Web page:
Brave New World vs. 1984 Argument Essay
Aldous Huxleys dystopian vision of the future is an unusual one. Unlike many bleak depictions of life in the future, such as George Orwells 1984, Huxleys vision lays the blame on people for becoming comfortable within their limitations instead of an oppressive, external force. It is much simpler to envision that the homogeny of the future will come from a source that is not controllable by average people than for the people to acknowledge that they are their own oppressors. As Postman writes, there was a sense of great relief when the totalitarian nightmare of 1984 did not come to pass, however people have not stopped to consider that is only because they have oppressed themselves. In a sense, everyone is his or her own Big Brother. It is true that modern life is not one where the government controls the daily actions or speech of its citizens. The oppression of todays world is more subtle than that, and often lies within the average civilian. That is why Postman is correct in his assertion that the future portrayed in Brave New World is more relevant to modern society than 1984.
Criticizing people for being too passive in their convictions is not an uncommon complaint in this day and age, especially of young people. In fact, common disparagements of youth mirror Postmans description of Brave New World almost perfectly. Postman writes of Huxleys vision, People will come to adore the technologies that undo their capacities to think, just as adults often say their children would rather text than have a real conversation, or go on Facebook than read a book. The complaint is not without validity, but it seems unfair to lay all the blame on Generation Y. The parents and grandparents of those disinterested teenagers and yuppies come from a generation that burned its draft cards and protested racism, sexism, and an unjust war. Now in a world of endless information, they are content to sit at the dinner table and pontificate and complain. From planting victory gardens and marching in peace rallies, they have gone to signing petitions online and donating $5 to relief funds by sending a text to this number, and it is unclear why. There is no militia or secret police waiting outside their door, ready to take them away for speaking their minds. To be unpatriotic and critical of the government is so socially acceptable that its practically fashionable. They will not suffer psychological torture or lobotomies for opposing their governments or uncovering the truth. To the contrary, there is an endless stream of news and information at their disposal everywhere they turn. Postman says, Orwell feared those who would deprive us information. Huxley feared those who would give us so much that we would be reduced to egoism and passivity. Undoubtedly that is what has happened to people. They have been given so much that they no longer know what to do.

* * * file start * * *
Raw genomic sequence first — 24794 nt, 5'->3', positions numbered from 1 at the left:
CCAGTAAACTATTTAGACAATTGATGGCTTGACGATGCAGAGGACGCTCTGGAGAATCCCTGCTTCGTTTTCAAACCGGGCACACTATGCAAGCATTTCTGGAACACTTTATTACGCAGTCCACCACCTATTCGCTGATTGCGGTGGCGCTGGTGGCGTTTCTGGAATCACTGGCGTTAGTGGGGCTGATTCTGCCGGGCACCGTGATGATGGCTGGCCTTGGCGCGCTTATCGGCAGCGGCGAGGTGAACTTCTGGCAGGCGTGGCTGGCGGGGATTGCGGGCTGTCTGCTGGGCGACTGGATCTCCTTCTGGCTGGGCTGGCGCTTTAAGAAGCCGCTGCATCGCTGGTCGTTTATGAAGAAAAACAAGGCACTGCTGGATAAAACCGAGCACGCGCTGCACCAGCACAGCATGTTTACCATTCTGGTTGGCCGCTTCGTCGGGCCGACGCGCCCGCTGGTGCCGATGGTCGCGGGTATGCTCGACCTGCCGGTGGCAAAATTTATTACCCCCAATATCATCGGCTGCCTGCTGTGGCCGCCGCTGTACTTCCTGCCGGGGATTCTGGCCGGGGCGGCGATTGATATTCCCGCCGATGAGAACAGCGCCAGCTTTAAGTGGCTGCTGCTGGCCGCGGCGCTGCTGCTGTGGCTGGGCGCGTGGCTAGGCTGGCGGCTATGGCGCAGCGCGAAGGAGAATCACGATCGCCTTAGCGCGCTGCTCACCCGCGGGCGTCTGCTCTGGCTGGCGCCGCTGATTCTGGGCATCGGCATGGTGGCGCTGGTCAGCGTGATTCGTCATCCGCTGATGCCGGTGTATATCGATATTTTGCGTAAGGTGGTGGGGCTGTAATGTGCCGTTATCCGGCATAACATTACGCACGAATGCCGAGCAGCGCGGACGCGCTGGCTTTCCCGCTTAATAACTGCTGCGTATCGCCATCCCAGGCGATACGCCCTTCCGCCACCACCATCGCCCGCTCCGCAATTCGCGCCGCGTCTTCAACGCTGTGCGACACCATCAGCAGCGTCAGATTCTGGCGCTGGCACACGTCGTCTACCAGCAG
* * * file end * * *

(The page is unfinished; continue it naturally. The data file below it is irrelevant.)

Postman also stated that in Huxleys future, truth would be drowned in a sea of irrelevance. Anyone would be willing to agree that is certainly true of todays world. Today more than ever, technology and popular culture provides the perfect outlet for peoples attention. Unlike in 1984, people are not forced to disregard what is true or relevant; it is a choice they have made for themselves because as Aldous Huxley wrote, people failed to take into account mans almost infinite appetite for distractions. Throughout history, when there has been less information and more oppression, people have sprung into action. Now that there is more information and less outward oppression, people are satisfied to allow their awareness to suffice. Aldous Huxleys vision is relevant and accurate, what we love will ruin us.